full screen background image

10 common dog first aid problems

As published in Canadian Dogs Annual
10 common dog first aid problems

Chances are, you’ll experience one or more health emergencies with your dog during his lifetime – so it’s beneficial to know some first aid procedures.

The first step in any emergency, of course, is to call your veterinarian for professional help, but there are also things you can do to help your dog until you can reach the clinic. Here are some of the most common emergencies a dog owner might experience, and some useful tips on how to assess the problem, administer first aid care, and stabilize an injured dog.

1. Allergic reactions

Clinical signs include sudden swelling in the facial area, or hives. The dog may become restless, and experience vomiting and diarrhea. Severe anaphylactic reactions are rare. Possible culprits for a reaction are insect bites, food allergies and vaccinations, with symptoms usually occurring within 30 minutes of exposure. If clinical signs are mild, you can try orally administering benadryl (diphenhydramine) at a dose of 2 to 4 mg/kg every eight hours, and giving oral homeopathic Apis (available at your health store) every few hours. Clinical signs should resolve within 24 hours.

2. Toxin ingestion

If your dog has consumed any suspicious substance, call your vet or poison control centre to determine if action is required. If it is not a corrosive substance, and was swallowed within the last hour, vomiting may be indicated. If your veterinarian agrees, try inducing vomiting by giving 3% hydrogen peroxide (0.5 to 1 ml/lb) by mouth.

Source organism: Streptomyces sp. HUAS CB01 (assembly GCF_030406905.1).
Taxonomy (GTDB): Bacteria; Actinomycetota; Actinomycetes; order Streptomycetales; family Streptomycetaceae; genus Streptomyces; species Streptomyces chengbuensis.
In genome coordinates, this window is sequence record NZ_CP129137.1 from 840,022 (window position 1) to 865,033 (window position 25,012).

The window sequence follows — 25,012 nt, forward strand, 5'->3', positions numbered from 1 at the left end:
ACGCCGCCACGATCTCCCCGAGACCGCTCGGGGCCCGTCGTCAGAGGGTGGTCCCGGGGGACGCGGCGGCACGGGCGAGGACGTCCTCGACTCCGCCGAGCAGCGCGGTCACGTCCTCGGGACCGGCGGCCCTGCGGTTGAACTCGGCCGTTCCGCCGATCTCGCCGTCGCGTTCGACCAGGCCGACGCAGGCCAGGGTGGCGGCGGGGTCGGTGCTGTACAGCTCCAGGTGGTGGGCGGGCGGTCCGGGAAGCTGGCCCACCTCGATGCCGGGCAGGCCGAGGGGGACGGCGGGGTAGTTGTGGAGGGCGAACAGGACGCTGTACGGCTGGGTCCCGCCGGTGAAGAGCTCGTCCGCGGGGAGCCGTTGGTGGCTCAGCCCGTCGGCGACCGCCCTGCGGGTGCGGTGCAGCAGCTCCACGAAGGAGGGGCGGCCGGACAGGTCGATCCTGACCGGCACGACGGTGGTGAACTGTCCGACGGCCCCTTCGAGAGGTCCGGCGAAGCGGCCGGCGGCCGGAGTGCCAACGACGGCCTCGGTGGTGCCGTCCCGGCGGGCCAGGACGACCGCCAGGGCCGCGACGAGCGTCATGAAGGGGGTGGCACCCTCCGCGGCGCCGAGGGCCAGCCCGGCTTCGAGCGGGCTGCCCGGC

3. Wounds and burns

Be aware that injured dogs are likely to be in a lot of pain, so it may be helpful to muzzle him with a leash, rope or long piece of gauze to prevent him from biting you. If he has suffered a bite or cut, put pressure on the wound to stop any bleeding. If the bleeding is minor, flush the wound with copious amounts of lukewarm water. For burns, do not break any blisters or apply butter-like substances. Bandage with clean gauze and keep the bandages wet. Even minor wounds should be seen by your veterinarian for assessment and treatment in case of infection. Homeopathic Arnica (available at drug and health food stores) can help with pain and bruising.

4. Foreign objects

If you see your dog swallow a foreign object such as a rock, piece of clothing, a ball, toy or dental floss, he may be in danger of a gastrointestinal obstruction or intestinal tear – get him to a vet ASAP. Examine the underside of the tongue for any string, or anything caught in the throat. Hydrogen peroxide can be used to induce vomiting, if deemed safe by your veterinarian.

5. Blunt force trauma

If your dog has suffered serious trauma from a car accident or fall, he may have significant internal bleeding or broken bones. Secure any possible broken bones with a wooden splint or thick bandage. Use a blanket to gently transport your dog. If significant bleeding occurs, apply pressure and use bandages or cloth to firmly wrap the wounds. The Chinese remedy Yunnan Bai Yao can be administered orally to help stop bleeding. Keep him warm and transport him to your veterinarian as soon as possible.